Drier conditions were notable in North Africa, and East Africa was significantly affected by five centuries of general drought. In West Asia, especially Mesopotamia, the 8.2-kiloyear event was a 300-year aridification and cooling episode, which may have provided the natural force for Mesopotamian irrigation agriculture and surplus production, which were essential for the earliest formation of classes and urban life.[citation needed] However, changes taking place over centuries around the period are difficult to link specifically to the approximately 100-year abrupt event, as recorded most clearly in the Greenland ice cores.

In particular, in Tell Sabi Abyad, Syria, significant cultural changes are observed at c. 6200 BC; the settlement was not abandoned at the time.[24]

Northern Europe[edit]

In western Scotland, the 8.2 kiloyear event coincided with a dramatic reduction in the Mesolithic population.[25]

See also[edit]


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  2. ^ a b Kobashi, T.; et al. (2007). "Precise timing and characterization of abrupt climate change 8,200 years ago from air trapped in polar ice". Quaternary Science Reviews. 26 (9–10): 1212–1222. Bibcode:2007QSRv...26.1212K. CiteSeerX doi:10.1016/j.quascirev.2007.01.009.
  3. ^ Zoller, Heinrich (1960). "Pollenanalytische Untersuchungen zur Vegetationsgeschichte der insubrischen Schweiz". Denkschriften der Schweizerischen Naturforschenden Gesellschaft (in German). 83: 45–156. ISSN 0366-970X.
  4. ^ Nesje, Atle; Dahl, Svein Olaf (2001). "The Greenland 8200 cal. yr BP event detected in loss-on-ignition profiles in Norwegian lacustrine sediment sequences". Journal of Quaternary Science. 16 (2): 155–166. Bibcode:2001JQS....16..155N. doi:10.1002/jqs.567. S2CID 130276390.
  5. ^ Bond, G.; et al. (1997). "A Pervasive Millennial-Scale Cycle in North Atlantic Holocene and Glacial Climates" (PDF). Science. 278 (5341): 1257–66. Bibcode:1997Sci...278.1257B. doi:10.1126/science.278.5341.1257. S2CID 28963043. Archived from the original (PDF) on 2008-02-27.
  6. ^ Alley, R. B.; et al. (1997). "Holocene climatic instability; a prominent, widespread event 8,200 yr ago". Geology. 25 (6): 483–6. Bibcode:1997Geo....25..483A. doi:10.1130/0091-7613(1997)025<0483:HCIAPW>2.3.CO;2.
  7. ^ Alley, Richard B.; Ágústsdóttir, Anna Maria (2005). "The 8k event: cause and consequences of a major Holocene abrupt climate change". Quaternary Science Reviews. 24 (10–11): 1123–49. Bibcode:2005QSRv...24.1123A. doi:10.1016/j.quascirev.2004.12.004.
  8. ^ Sarmaja-Korjonen, Kaarina; Seppa, H. (2007). "Abrupt and consistent responses of aquatic and terrestrial ecosystems to the 8200 cal. yr cold event: a lacustrine record from Lake Arapisto, Finland". The Holocene. 17 (4): 457–467. Bibcode:2007Holoc..17..457S. doi:10.1177/0959683607077020. S2CID 129281579.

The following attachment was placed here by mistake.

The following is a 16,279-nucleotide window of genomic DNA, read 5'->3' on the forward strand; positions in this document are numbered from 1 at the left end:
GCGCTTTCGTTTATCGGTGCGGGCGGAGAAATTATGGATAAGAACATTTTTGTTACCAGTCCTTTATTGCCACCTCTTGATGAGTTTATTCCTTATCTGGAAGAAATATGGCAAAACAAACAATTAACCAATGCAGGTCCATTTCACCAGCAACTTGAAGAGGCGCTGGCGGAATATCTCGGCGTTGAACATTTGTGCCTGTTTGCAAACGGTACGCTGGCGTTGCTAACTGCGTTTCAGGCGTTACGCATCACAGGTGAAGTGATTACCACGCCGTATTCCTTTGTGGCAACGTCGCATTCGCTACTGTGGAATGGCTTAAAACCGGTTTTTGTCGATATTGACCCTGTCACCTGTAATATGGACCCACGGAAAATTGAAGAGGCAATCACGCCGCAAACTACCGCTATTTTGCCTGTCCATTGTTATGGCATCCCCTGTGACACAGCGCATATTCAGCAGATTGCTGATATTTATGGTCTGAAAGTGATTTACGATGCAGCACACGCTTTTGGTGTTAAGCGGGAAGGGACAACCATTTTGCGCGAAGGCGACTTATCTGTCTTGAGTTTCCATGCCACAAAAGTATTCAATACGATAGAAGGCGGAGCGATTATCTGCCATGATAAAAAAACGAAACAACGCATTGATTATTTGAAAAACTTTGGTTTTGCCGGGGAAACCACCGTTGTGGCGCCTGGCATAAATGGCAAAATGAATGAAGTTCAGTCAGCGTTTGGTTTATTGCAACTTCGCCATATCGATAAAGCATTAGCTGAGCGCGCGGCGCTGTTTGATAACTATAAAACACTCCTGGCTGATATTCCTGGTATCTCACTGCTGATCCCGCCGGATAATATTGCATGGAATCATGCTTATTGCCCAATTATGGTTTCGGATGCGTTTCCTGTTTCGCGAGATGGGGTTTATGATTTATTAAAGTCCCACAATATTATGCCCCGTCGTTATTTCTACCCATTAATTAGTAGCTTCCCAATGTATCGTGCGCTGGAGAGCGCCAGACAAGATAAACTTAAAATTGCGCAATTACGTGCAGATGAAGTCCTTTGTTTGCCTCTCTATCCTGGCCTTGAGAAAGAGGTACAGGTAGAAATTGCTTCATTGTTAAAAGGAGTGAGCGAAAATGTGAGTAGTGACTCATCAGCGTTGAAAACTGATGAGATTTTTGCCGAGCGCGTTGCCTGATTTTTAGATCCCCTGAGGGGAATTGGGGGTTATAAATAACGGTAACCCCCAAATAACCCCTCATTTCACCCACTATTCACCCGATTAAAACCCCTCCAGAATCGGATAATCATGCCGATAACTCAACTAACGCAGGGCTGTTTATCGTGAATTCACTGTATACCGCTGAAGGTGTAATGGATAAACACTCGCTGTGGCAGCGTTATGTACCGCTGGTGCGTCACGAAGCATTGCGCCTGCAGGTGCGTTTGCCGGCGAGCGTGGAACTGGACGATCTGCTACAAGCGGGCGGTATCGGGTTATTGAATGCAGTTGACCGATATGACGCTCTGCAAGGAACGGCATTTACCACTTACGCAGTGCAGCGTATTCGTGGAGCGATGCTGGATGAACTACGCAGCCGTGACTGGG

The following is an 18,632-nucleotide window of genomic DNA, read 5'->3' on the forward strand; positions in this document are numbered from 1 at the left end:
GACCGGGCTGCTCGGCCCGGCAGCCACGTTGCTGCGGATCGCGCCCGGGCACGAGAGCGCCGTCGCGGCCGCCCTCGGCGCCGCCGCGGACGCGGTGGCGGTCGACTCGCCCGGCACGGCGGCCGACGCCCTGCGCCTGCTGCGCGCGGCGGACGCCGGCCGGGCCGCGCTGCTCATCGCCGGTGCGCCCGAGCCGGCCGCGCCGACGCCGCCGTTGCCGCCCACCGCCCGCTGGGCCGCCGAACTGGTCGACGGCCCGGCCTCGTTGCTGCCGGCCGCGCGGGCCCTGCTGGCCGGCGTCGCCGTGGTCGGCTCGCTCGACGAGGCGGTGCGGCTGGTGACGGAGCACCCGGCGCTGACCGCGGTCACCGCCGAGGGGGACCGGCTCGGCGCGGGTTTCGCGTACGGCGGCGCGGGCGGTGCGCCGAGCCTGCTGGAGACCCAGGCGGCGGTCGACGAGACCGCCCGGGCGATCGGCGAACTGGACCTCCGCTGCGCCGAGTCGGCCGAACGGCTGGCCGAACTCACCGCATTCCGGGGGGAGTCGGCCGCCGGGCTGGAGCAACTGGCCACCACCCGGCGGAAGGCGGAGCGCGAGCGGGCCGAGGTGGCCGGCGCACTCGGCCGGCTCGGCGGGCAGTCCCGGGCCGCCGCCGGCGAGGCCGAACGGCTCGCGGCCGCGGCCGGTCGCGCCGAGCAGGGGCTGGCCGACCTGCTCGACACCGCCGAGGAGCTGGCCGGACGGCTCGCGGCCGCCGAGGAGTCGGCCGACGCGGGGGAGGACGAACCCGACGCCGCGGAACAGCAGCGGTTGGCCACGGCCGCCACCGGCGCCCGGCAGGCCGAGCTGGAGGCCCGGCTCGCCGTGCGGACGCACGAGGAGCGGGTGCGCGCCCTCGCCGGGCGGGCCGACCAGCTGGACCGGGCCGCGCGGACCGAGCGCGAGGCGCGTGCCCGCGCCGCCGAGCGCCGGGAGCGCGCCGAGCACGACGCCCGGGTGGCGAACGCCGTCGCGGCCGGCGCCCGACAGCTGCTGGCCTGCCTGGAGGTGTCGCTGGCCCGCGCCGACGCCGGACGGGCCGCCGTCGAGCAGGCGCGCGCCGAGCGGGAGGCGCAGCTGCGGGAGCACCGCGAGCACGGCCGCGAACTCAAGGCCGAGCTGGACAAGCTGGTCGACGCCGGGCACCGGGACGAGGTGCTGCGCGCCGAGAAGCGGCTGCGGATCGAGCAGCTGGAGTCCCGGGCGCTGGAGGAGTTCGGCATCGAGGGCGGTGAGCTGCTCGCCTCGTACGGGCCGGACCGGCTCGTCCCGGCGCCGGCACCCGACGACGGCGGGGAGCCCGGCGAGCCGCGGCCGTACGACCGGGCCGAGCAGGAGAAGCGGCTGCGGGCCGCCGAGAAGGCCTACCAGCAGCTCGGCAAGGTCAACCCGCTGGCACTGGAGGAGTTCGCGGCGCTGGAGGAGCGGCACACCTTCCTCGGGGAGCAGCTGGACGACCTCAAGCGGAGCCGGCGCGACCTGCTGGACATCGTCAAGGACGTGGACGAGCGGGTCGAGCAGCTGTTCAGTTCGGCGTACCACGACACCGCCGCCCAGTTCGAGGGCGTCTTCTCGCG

9. ^ Burroughs, William J., ed. (2003). Climate: Into the 21st Century. Cambridge: Cambridge University Press. ISBN 978-0-521-79202-8.
  10. ^ Ljung, K.; et al. (2007). "South Atlantic island record reveals a South Atlantic response to the 8.2kyr event". Climate of the Past. 4 (1): 35–45. doi:10.5194/cp-4-35-2008.
  11. ^ Ehlers, Jürgen; Gibbard, Philip L. (2004). Quaternary Glaciations – Extent and Chronology. Part II: North America. Amsterdam: Elsevier. pp. 257–262. ISBN 978-0-444-51592-6.
  12. ^ Barber, D. C.; et al. (1999). "Forcing of the cold event 8,200 years ago by catastrophic drainage of Laurentide Lakes". Nature. 400 (6742): 344–8. Bibcode:1999Natur.400..344B. doi:10.1038/22504. S2CID 4426918.
  13. ^ Ellison, Christopher R. W.; Chapman, Mark R.; Hall, Ian R. (2006). "Surface and Deep Ocean Interactions During the Cold Climate Event 8200 Years Ago". Science. 312 (5782): 1929–32. Bibcode:2006Sci...312.1929E. doi:10.1126/science.1127213. PMID 16809535. S2CID 42283806.
  14. ^ Matero, I.S.O.; Gregoire, L.J.; Ivanovic, R.F. (2017). "The 8.2 ka Cooling event caused by Laurentide Ice Saddle Collapse". Earth and Planetary Science Letters. 473 (5782): 205–214. Bibcode:2017E&PSL.473..205M. doi:10.1016/j.epsl.2017.06.011.
  15. ^ Rohling, E.J (2005). "Centennial-scale climate cooling with a sudden event around 8,200 years ago". Nature. 434 (7036): 975–979. Bibcode:2005Natur.434..975R. doi:10.1038/nature03421. PMID 15846336. S2CID 4394638.
  16. ^ Fagan, Brian (2004). The Long Summer: How Climate Changed Civilization. New York: Basic Books. pp. 107–108. ISBN 978-0-465-02281-6.
  17. ^ Wagner, Friederike; et al. (2002). "Rapid atmospheric CO2 changes associated with the 8,200-years-B.P. cooling event". Proc. Natl. Acad. Sci. U.S.A. 99 (19): 12011–4. Bibcode:2002PNAS...9912011W. doi:10.1073/pnas.182420699. PMC 129389. PMID 12202744.
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  21. ^ Kendall, Roblyn A.; Mitrovica, J.X.; Milne, G.A.; Törnqvist, T.E.; Li, Y. (May 2008). "The sea-level fingerprint of the 8.2 ka climate event". Geology. 36 (5): 423–6. Bibcode:2008Geo....36..423K. doi:10.1130/G24550A.1. S2CID 36428838.
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  23. ^ Stripp, David (February 9, 2004). "The Pentagon's Weather Nightmare". Fortune.
  24. ^ van der Plicht, J.; Akkermans, P. G.; Nieuwenhuyse, O.; Kaneda, A.; Russell, A. (2011). "Tell Sabi Abyad, Syria: Radiocarbon Chronology, Cultural Change, and the 8.2 ka Event". Radiocarbon. 53 (2): 229–243. doi:10.1017/S0033822200056514.
  25. ^ Wicks, K. & Mithen, Steven. (2014). The impact of the abrupt 8.2 ka cold event on the Mesolithic population of western Scotland: A Bayesian chronological analysis using ‘activity events’ as a population proxy. Journal of Archaeological Science. 45. 10.1016/j.jas.2014.02.003.